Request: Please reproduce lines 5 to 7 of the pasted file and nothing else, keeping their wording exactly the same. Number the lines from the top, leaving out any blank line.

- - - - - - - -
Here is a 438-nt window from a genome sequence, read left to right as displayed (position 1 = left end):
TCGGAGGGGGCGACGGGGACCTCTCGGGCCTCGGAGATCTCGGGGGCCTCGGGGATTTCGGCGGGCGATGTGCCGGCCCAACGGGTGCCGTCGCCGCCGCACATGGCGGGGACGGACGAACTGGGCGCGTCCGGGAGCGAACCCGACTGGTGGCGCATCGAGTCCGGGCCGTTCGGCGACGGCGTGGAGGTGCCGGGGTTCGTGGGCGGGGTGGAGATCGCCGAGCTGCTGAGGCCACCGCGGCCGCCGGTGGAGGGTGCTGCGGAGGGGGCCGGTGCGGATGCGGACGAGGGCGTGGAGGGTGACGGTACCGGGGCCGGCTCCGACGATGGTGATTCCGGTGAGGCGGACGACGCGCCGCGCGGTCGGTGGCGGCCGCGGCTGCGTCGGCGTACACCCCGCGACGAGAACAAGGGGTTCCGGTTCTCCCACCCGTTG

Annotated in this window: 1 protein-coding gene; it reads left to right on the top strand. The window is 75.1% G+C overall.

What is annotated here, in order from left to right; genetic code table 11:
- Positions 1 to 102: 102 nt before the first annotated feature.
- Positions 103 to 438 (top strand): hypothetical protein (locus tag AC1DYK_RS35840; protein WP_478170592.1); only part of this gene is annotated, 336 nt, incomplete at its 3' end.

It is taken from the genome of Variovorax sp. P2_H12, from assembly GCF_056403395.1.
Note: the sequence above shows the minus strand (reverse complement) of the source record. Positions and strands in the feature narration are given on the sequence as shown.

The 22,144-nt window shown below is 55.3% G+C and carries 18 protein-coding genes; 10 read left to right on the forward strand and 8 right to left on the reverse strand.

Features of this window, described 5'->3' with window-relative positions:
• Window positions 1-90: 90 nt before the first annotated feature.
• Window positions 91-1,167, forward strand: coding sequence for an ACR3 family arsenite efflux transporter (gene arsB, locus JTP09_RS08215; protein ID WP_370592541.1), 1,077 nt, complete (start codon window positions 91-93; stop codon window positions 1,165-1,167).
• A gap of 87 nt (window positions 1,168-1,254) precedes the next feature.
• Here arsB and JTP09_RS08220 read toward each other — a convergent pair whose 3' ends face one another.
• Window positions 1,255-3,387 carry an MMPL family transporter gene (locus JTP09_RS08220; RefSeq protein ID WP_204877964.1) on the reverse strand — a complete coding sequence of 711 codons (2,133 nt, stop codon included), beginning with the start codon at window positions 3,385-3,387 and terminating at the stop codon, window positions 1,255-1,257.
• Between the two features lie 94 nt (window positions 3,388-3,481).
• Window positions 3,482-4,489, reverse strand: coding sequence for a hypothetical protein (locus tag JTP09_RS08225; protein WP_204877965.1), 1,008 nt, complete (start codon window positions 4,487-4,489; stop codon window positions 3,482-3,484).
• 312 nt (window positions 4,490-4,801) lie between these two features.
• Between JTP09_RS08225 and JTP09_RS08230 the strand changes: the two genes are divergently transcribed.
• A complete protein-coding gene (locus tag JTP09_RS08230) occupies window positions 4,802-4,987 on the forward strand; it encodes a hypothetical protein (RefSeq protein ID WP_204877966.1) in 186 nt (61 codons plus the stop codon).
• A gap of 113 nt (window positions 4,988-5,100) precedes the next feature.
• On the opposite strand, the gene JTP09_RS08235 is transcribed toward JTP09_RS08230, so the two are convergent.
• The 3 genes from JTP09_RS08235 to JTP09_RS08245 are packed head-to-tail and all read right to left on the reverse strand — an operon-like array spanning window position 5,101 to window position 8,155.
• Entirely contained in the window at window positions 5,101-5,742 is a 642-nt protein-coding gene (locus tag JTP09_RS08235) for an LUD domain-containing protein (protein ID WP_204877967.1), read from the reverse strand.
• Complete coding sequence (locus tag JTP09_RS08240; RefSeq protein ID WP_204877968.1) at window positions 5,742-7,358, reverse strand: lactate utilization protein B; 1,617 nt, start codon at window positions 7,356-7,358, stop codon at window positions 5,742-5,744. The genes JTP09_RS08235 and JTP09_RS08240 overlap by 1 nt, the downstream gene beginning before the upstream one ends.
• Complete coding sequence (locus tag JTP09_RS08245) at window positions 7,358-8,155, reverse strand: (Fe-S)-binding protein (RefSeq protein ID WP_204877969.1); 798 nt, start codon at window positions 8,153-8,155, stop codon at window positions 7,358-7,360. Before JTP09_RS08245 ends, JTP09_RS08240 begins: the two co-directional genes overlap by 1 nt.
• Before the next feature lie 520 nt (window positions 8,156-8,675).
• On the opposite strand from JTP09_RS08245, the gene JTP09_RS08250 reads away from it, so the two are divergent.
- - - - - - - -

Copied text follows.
- Positions 1 to 102: 102 nt before the first annotated feature.
- Positions 103 to 438 (top strand): hypothetical protein (locus tag AC1DYK_RS35840; protein WP_478170592.1); only part of this gene is annotated, 336 nt, incomplete at its 3' end.

It is taken from the genome of Variovorax sp. P2_H12, from assembly GCF_056403395.1.